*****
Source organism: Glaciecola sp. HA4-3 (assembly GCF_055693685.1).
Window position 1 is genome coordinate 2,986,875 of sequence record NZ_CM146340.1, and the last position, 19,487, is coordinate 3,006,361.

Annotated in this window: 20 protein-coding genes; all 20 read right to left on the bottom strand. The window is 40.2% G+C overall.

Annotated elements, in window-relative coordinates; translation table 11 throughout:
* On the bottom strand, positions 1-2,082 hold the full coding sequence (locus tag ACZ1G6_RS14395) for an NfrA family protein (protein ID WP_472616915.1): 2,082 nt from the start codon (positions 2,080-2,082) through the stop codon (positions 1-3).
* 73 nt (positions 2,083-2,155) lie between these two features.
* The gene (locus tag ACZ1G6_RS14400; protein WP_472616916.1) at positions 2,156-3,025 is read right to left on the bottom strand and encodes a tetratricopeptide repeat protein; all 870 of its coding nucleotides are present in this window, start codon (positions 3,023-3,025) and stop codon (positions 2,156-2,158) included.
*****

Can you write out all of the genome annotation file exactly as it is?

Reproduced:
Source organism: Glaciecola sp. HA4-3 (assembly GCF_055693685.1).
Window position 1 is genome coordinate 2,986,875 of sequence record NZ_CM146340.1, and the last position, 19,487, is coordinate 3,006,361.

Annotated in this window: 20 protein-coding genes; all 20 read right to left on the bottom strand. The window is 40.2% G+C overall.

Annotated elements, in window-relative coordinates; translation table 11 throughout:
* On the bottom strand, positions 1-2,082 hold the full coding sequence (locus tag ACZ1G6_RS14395) for an NfrA family protein (protein ID WP_472616915.1): 2,082 nt from the start codon (positions 2,080-2,082) through the stop codon (positions 1-3).
* 73 nt (positions 2,083-2,155) lie between these two features.
* The gene (locus tag ACZ1G6_RS14400; protein WP_472616916.1) at positions 2,156-3,025 is read right to left on the bottom strand and encodes a tetratricopeptide repeat protein; all 870 of its coding nucleotides are present in this window, start codon (positions 3,023-3,025) and stop codon (positions 2,156-2,158) included.